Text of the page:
|"Dance to the Euro", a digital adaptation of "Dance to the Golden Calf," etching by Pieter van der Borcht (1582/1585), Museum Boijmans van Beuningen, Netherlands. Made by Petrus Nelissen.|
The funny thing is that many economists think about it very differently. They believe that inflation is a good thing. For example the European Central Bank's task is to keep inflation around 2%. That means that after five years of inflation, 100 Euros will actually be worth only 90 Euros. After thirty years, those 100 Euro have only worth about half.
As long as salaries increase annually by 2% and the tax bill remains the same, nothing goes wrong. You will continue to work just the same amount of time for the same amount of money. You will not become richer nor poorer. This also applies to pensions and other social benefits. As long as these are increased by 2% annually, there is nothing wrong. If this is not the case, those who receive social benefits are getting poorer. Social benefits are determined by politics, therefore a raise of social benefits will always be a matter of government and consequently part of a political struggle. Payment of social benefits politicizes the society, either left or right.
If the political decision is taken that the social benefits will no longer be adjusted for inflation, those who receive social benefits will impoverish. Because of the economic crisis, through which the state has less revenues, the political pressure will grow to adjust not anymore the social benefits and public sector wages to the inflation rates. The costs of the economic crisis then are transferred to those who receive social benefits and to all those other workers whose wages will no longer be adjusted to inflation.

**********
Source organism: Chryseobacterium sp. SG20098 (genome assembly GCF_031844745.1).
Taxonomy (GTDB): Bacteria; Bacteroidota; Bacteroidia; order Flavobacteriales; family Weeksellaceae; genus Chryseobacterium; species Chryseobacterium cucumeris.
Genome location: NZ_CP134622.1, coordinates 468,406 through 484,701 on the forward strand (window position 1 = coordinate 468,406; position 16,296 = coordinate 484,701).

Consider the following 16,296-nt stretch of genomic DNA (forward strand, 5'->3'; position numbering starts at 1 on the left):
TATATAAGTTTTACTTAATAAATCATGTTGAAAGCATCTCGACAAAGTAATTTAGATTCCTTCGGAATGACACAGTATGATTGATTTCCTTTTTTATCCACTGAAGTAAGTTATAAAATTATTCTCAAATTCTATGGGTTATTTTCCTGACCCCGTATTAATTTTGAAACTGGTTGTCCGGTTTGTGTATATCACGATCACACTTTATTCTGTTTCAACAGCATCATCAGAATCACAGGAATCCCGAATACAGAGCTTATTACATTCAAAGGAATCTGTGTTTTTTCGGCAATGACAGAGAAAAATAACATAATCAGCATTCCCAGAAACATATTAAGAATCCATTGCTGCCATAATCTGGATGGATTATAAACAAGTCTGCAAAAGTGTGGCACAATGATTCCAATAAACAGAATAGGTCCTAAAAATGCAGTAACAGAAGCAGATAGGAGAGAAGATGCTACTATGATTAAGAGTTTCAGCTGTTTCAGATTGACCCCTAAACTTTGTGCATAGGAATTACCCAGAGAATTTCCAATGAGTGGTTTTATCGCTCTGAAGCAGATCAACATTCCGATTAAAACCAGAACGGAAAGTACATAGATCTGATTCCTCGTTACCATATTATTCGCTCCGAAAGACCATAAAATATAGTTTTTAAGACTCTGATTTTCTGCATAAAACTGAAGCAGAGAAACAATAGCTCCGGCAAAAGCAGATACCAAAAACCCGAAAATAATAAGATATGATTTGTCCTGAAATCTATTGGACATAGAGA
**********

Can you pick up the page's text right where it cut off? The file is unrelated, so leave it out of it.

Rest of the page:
But why economists still believe - limited - inflation is a positive economic phenomenon? The reason is that in the long run, inflation erodes Government debts. Inflation gives Governments lower valued money which makes it easier to pay off the debts. It looks like debts are in the long run converting into smoke. A 100 Euro debt after 5 years of a 2% inflation will be be only 90 euros worth.
In times of inflation nobody wants to lend money anymore, therefore the interest rate will be increased. A good example was the recent collapse of the Russian ruble. Each day the ruble lost value against the dollar. That meant a rise in the prices of import goods (more rubles for the same amount of goods) while inland also prices are going to rise. To attract foreign money and new investments the Russian Central Bank raised interest rates to 17%. That helped a little bit but not enough to restore economic growth.
In such a case the economy collapses due to the excessively high interest rates. So high that a Government can not borrow money anymore. This for example was the case with Greece and some other European countries a few years ago. Inflated money destroys the economy because investors lose confidence and try to get their money out of the country. Also citizens lose confidence in their national currency and try to export their savings or to change it in another currency. This of course leads to impoverishment of the country and its citizens.
Despite the economic crisis, and the perils of the debt countries Greece, Ireland, Spain and Portugal, Europe has averted such a downward spiral of inflation. But on the other hand, Europe has a lot of difficulties to get out of its economic crisis. It continues struggling with the economic growth and the high unemployment. To stimulate the economy, many economists preach right up to the European Central Bank, to promote inflation by throwing cheap money into the market. Their reasoning is that with cheap money, people will again consume more and companies will start to invest. Inflation is the lubricant that will get back to work the economy. If the engine is running once again investments will follow faster and the unemployment rate will drop.
At the end, inflation economists are thus eminently the prophets of the consumer society and they are not alone. There are more prophets of the consumer society such as politicians, trade unions and employers. With the help of inflation politicians hope to avoid to make tough policy choices and economic reforms. With inflation going on they can continue to hand out money. In their words "money for new policies" which is more of the same so they will again draw voters. The unions believe that reforms can be avoided despite the graying population, technological innovations that changes the whole industrial complex, and globalization that continues to increase. Employers believe inflation will help them to stay on the market without to much reforms in their enterprise.